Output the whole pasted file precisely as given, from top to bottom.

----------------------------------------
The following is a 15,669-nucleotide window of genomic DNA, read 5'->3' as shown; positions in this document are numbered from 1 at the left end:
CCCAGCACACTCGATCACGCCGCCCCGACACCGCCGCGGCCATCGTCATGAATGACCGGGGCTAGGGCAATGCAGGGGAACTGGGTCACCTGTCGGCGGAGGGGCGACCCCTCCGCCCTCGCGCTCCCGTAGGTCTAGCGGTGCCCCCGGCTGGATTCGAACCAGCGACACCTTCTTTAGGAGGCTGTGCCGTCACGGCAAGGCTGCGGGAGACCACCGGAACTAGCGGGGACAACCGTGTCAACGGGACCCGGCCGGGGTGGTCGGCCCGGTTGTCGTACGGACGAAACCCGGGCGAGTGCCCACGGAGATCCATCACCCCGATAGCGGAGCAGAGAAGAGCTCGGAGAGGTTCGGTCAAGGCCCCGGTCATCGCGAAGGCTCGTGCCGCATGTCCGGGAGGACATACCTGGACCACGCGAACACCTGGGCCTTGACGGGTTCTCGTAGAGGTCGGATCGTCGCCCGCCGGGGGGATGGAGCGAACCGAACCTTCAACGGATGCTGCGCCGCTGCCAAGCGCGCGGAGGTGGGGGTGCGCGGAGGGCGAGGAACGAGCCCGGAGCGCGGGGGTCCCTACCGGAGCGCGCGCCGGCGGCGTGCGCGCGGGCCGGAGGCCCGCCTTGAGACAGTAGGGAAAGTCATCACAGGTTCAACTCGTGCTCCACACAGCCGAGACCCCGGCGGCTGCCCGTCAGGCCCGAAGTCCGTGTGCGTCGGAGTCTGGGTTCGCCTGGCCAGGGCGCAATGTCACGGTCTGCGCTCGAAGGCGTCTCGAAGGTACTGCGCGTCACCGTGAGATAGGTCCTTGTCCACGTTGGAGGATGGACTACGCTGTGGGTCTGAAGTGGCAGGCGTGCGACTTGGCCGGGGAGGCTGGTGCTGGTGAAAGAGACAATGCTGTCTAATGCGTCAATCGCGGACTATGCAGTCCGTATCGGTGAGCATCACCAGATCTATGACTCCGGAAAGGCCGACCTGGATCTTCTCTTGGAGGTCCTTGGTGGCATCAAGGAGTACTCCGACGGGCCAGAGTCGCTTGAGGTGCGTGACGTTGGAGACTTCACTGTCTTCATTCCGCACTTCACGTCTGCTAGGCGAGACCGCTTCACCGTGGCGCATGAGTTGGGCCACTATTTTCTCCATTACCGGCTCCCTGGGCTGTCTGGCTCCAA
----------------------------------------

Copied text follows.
The following is a 15,669-nucleotide window of genomic DNA, read 5'->3' as shown; positions in this document are numbered from 1 at the left end:
CCCAGCACACTCGATCACGCCGCCCCGACACCGCCGCGGCCATCGTCATGAATGACCGGGGCTAGGGCAATGCAGGGGAACTGGGTCACCTGTCGGCGGAGGGGCGACCCCTCCGCCCTCGCGCTCCCGTAGGTCTAGCGGTGCCCCCGGCTGGATTCGAACCAGCGACACCTTCTTTAGGAGGCTGTGCCGTCACGGCAAGGCTGCGGGAGACCACCGGAACTAGCGGGGACAACCGTGTCAACGGGACCCGGCCGGGGTGGTCGGCCCGGTTGTCGTACGGACGAAACCCGGGCGAGTGCCCACGGAGATCCATCACCCCGATAGCGGAGCAGAGAAGAGCTCGGAGAGGTTCGGTCAAGGCCCCGGTCATCGCGAAGGCTCGTGCCGCATGTCCGGGAGGACATACCTGGACCACGCGAACACCTGGGCCTTGACGGGTTCTCGTAGAGGTCGGATCGTCGCCCGCCGGGGGGATGGAGCGAACCGAACCTTCAACGGATGCTGCGCCGCTGCCAAGCGCGCGGAGGTGGGGGTGCGCGGAGGGCGAGGAACGAGCCCGGAGCGCGGGGGTCCCTACCGGAGCGCGCGCCGGCGGCGTGCGCGCGGGCCGGAGGCCCGCCTTGAGACAGTAGGGAAAGTCATCACAGGTTCAACTCGTGCTCCACACAGCCGAGACCCCGGCGGCTGCCCGTCAGGCCCGAAGTCCGTGTGCGTCGGAGTCTGGGTTCGCCTGGCCAGGGCGCAATGTCACGGTCTGCGCTCGAAGGCGTCTCGAAGGTACTGCGCGTCACCGTGAGATAGGTCCTTGTCCACGTTGGAGGATGGACTACGCTGTGGGTCTGAAGTGGCAGGCGTGCGACTTGGCCGGGGAGGCTGGTGCTGGTGAAAGAGACAATGCTGTCTAATGCGTCAATCGCGGACTATGCAGTCCGTATCGGTGAGCATCACCAGATCTATGACTCCGGAAAGGCCGACCTGGATCTTCTCTTGGAGGTCCTTGGTGGCATCAAGGAGTACTCCGACGGGCCAGAGTCGCTTGAGGTGCGTGACGTTGGAGACTTCACTGTCTTCATTCCGCACTTCACGTCTGCTAGGCGAGACCGCTTCACCGTGGCGCATGAGTTGGGCCACTATTTTCTCCATTACCGGCTCCCTGGGCTGTCTGGCTCCAA